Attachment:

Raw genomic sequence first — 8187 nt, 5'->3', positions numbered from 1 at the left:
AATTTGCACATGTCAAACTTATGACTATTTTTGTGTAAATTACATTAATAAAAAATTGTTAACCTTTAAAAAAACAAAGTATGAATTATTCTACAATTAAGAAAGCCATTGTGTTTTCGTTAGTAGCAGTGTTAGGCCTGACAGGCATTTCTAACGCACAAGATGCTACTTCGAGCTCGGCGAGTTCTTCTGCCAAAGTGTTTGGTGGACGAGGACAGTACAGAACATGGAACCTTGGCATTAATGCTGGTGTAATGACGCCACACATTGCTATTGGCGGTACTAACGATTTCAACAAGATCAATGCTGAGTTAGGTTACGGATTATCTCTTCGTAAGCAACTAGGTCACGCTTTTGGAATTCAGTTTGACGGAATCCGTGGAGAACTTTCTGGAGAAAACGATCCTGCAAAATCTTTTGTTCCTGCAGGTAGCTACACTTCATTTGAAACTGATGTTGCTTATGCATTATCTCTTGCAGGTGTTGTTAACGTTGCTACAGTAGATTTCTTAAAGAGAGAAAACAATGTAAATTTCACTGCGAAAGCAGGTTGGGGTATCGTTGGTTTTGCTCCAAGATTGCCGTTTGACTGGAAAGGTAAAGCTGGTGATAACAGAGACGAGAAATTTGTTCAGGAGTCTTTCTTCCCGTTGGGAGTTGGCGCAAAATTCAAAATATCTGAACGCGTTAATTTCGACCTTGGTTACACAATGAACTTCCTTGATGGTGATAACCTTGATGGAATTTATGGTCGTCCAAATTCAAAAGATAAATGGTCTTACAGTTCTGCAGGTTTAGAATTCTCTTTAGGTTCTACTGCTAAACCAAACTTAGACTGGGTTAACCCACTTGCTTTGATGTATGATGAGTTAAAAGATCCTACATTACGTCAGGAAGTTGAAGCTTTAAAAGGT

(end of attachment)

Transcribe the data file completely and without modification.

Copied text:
Raw genomic sequence first — 8187 nt, 5'->3', positions numbered from 1 at the left:
AATTTGCACATGTCAAACTTATGACTATTTTTGTGTAAATTACATTAATAAAAAATTGTTAACCTTTAAAAAAACAAAGTATGAATTATTCTACAATTAAGAAAGCCATTGTGTTTTCGTTAGTAGCAGTGTTAGGCCTGACAGGCATTTCTAACGCACAAGATGCTACTTCGAGCTCGGCGAGTTCTTCTGCCAAAGTGTTTGGTGGACGAGGACAGTACAGAACATGGAACCTTGGCATTAATGCTGGTGTAATGACGCCACACATTGCTATTGGCGGTACTAACGATTTCAACAAGATCAATGCTGAGTTAGGTTACGGATTATCTCTTCGTAAGCAACTAGGTCACGCTTTTGGAATTCAGTTTGACGGAATCCGTGGAGAACTTTCTGGAGAAAACGATCCTGCAAAATCTTTTGTTCCTGCAGGTAGCTACACTTCATTTGAAACTGATGTTGCTTATGCATTATCTCTTGCAGGTGTTGTTAACGTTGCTACAGTAGATTTCTTAAAGAGAGAAAACAATGTAAATTTCACTGCGAAAGCAGGTTGGGGTATCGTTGGTTTTGCTCCAAGATTGCCGTTTGACTGGAAAGGTAAAGCTGGTGATAACAGAGACGAGAAATTTGTTCAGGAGTCTTTCTTCCCGTTGGGAGTTGGCGCAAAATTCAAAATATCTGAACGCGTTAATTTCGACCTTGGTTACACAATGAACTTCCTTGATGGTGATAACCTTGATGGAATTTATGGTCGTCCAAATTCAAAAGATAAATGGTCTTACAGTTCTGCAGGTTTAGAATTCTCTTTAGGTTCTACTGCTAAACCAAACTTAGACTGGGTTAACCCACTTGCTTTGATGTATGATGAGTTAAAAGATCCTACATTACGTCAGGAAGTTGAAGCTTTAAAAGGT